Monday, May 14, 2007

The Mutual Fund Run

There are about 8,000 mutual funds in the United States and 55,000 worldwide. Of those in the US, 4,600 were stock mutual funds. 55% of the money invested in mutual funds is invested in Stock Mutual funds (5 Trillion dollars). 48% of all of the Mutual Funds are in tax deferred accounts. Mutual funds owned 23% of all US publicly traded stocks for the year ending 2005. There is more info on this at

I am not really picking on all mutual funds just the open ended ones, the closed end ones look OK. The open ended funds are open to anyone and new shares will be issued to the investing buyer. There is a built in flaw with these funds. If the stock market turned bearish and started to drop drastically, things would start to happen. Your mutual fund portfolio would drop in value. At this point you have three choices; withdraw your funds, switch to a non stock portfolio with the fund, or do nothing. With withdrawal, you could face an early withdrawal penalty of 5% or as with the tax deferred accounts, an IRA penalty on top of that.

Notice that 52% of the investors have the option to withdraw without tax penalties. The rest probably have the option to switch from stock to money market funds. Here’s where things start to become unglued. The mutual stock fund facing redemptions has to sell stock for redemptions, and also for the transfers being made to money market funds.

The stock fund manager is sitting in his office wants to buy the market, everything is at a discount. What’s he being ordered to do? Raise cash! So what’s he about to do? Sell into a declining market. I just hope they don't try to sell the whole 23%.

There is an exception to this model and it is called a Closed End Mutual Fund. The managers of these funds don’t have to do anything when things get rough. Their fund’s shares trade like stocks. In a panic, you could sell your shares to another investor. It would not be uncommon for a closed end fund to trade for a 20% discount to the book value of the stocks it held in its portfolio. A great little shopping item, if you spot a panic. In this case you are buying a portfolio of stocks that has a fund manager without calls to raise cash to meet withdrawals.

The real disconnect that I see in the mutual fund market is the interest in the foreign funds. The Asian markets are touted as a "New Frontier." My jaw can't drop that low, I'm just too old. When Templeton suggested that market, the absurdity of the idea boggled my mind. Don't go there!

Foreign mutual funds in a panic could be dead meat. The natural instinct in foreign countries, in a panic, is to dump the local currency for U.S. dollars. The first thing that their government would do to stem the tide is to pass laws against repatriating the currency. In this case, you could cash in the foreign stock fund into local currency, but what good will that do, you can't convert it to US dollars? I'm not even touching on the corruption in third world Asian markets, Japan included.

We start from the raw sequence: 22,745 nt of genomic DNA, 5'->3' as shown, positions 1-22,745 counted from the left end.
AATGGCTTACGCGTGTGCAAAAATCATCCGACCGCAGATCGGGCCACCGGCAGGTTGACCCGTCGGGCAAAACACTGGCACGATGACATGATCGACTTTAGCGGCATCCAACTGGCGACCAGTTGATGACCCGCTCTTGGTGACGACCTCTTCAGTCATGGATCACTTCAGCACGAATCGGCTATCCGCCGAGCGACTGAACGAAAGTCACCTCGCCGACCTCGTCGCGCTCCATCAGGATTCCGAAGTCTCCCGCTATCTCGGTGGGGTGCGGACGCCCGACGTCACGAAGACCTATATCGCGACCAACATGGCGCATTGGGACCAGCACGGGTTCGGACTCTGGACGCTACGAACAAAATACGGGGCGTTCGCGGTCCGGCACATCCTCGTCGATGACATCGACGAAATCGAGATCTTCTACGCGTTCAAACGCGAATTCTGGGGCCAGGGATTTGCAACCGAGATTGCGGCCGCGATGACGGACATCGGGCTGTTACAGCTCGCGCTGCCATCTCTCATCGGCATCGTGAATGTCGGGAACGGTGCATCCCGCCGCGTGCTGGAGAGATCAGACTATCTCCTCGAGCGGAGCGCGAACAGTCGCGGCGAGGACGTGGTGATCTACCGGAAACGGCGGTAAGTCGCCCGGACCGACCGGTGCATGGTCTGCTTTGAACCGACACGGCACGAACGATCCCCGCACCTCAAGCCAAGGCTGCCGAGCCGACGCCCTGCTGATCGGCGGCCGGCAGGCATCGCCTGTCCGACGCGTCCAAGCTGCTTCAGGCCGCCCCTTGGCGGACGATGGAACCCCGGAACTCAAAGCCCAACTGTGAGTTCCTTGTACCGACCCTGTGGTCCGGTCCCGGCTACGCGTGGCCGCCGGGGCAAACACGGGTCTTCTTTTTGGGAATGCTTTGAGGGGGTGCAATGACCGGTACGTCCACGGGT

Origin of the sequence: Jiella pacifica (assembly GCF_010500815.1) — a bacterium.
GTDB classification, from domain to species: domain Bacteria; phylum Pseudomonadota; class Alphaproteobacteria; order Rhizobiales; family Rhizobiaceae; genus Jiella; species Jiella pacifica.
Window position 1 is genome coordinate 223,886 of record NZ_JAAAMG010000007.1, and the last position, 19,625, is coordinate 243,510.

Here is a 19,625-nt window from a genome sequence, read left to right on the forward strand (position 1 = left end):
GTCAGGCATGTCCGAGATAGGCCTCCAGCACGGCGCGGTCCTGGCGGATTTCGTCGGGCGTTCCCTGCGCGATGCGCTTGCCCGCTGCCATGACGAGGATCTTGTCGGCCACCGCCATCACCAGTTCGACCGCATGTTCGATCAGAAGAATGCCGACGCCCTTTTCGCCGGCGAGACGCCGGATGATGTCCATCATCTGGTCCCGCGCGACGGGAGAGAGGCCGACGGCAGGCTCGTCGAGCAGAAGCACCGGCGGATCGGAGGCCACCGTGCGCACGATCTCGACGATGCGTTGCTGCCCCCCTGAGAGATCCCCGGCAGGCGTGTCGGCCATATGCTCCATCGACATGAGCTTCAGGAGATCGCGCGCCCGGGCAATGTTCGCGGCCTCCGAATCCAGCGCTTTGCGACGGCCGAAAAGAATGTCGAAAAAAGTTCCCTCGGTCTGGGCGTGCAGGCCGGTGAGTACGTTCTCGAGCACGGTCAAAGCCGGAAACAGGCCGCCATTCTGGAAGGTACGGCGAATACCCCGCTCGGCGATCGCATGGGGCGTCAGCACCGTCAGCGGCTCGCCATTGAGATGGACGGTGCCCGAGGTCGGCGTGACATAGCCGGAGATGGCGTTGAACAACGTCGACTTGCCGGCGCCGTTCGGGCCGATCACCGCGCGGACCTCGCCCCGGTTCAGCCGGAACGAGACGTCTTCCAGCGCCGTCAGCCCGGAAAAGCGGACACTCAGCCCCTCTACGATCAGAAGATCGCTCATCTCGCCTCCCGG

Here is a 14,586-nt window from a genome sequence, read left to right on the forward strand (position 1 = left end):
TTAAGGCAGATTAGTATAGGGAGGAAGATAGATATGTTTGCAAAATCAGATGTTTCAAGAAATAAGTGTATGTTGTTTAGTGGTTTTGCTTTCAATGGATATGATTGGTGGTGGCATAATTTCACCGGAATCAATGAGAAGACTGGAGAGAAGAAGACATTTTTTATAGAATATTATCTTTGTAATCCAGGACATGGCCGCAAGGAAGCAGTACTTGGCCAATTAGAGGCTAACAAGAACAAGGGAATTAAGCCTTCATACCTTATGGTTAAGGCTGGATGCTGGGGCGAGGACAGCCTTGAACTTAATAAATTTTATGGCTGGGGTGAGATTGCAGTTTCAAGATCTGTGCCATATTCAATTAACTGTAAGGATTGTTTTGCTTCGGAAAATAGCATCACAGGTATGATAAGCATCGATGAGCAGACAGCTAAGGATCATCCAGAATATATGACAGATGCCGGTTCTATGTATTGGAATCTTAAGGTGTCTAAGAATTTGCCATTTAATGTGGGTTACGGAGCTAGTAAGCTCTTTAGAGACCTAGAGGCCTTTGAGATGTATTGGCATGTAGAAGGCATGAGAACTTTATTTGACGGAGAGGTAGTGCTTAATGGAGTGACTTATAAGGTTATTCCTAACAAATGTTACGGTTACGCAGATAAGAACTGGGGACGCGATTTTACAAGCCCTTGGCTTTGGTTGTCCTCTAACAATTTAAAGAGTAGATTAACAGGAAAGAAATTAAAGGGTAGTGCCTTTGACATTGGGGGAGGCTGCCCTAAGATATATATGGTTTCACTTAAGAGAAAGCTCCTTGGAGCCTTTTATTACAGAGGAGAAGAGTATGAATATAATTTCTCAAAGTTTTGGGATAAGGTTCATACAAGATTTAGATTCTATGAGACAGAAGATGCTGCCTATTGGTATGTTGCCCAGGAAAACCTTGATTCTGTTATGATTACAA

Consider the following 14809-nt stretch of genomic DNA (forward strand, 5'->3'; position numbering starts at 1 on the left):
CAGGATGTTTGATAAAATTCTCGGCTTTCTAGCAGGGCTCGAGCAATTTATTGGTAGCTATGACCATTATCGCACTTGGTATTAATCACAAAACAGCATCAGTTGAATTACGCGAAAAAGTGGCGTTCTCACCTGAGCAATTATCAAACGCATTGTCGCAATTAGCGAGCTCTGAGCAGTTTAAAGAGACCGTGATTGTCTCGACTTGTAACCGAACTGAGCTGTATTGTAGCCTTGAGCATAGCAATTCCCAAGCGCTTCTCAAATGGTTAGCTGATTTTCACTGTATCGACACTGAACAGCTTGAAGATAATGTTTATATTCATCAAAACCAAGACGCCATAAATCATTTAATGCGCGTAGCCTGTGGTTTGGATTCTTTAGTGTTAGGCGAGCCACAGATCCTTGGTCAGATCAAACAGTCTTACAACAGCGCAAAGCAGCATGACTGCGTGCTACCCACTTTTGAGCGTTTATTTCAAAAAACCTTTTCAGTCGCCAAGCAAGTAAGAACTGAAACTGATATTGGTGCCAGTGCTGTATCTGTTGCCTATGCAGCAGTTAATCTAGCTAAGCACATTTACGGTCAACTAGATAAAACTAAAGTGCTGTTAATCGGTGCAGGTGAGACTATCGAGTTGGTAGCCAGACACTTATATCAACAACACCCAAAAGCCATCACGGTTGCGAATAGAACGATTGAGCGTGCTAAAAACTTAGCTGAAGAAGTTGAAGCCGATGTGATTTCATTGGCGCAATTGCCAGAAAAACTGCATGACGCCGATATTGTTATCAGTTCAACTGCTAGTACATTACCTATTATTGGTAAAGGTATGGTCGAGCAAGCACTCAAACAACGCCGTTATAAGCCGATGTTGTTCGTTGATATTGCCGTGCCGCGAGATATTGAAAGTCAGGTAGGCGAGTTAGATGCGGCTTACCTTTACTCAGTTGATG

So what happens if the stock market drops like a rock? The investors in these stock mutual funds are going to pull out of the fund or wish they had. This will force the money managers to sell into the abyss. In the 1930’s they called it “A run on the bank.” In 2001 it was called a 50% haircut. Get ready for the Mutual Fund Run and by the way, it's not a marathon!


Chuck Ponzi said...

One nit to pick about tax deferred accounts: You can sell a MF within an IRA without realizing the IRA penalty.

I own stocks... and have even day traded before within my IRA when the getting was good. IRAs have the same limitations as a normal brokerage account at most brokerages; with one exception, you can't withdraw the money until you're of retirement age without a penalty.

Chuck Ponzi

Anonymous said...

Why would some of these funds be interested in buying subprime lenders like Accredited Lending? It seems to me that these lenders cannont be salvaged. Is it because some of the people throwing these companies a lifeline are trying to make the price of the stock go up because they are already holding on to a lot of it?
I would like your input on this.

Jim in San Marcos said...

Hi Chuck

Looks like there is two ways to do an IRA. When I first started mine, I went to a Travelers and opened up an IRA. They sold the fund to someone else who I don't really care for.

This year I went to my bank and opened up an IRA. It looks like this approach gives me the option of switching anywhere without penalty.

So it looks like there are two approaches to an IRA. Does this sound right or have I crossed a few wires here?

Jim in San Marcos said...

Hi Anon

I don't think that the mutual funds would have much interest in acquiring sub prime lenders.

If the mutual fund is not in stock, it could be lending to these institutions indirectly. The fund could be loaning to a bank with good rate of return not caring what happens from there.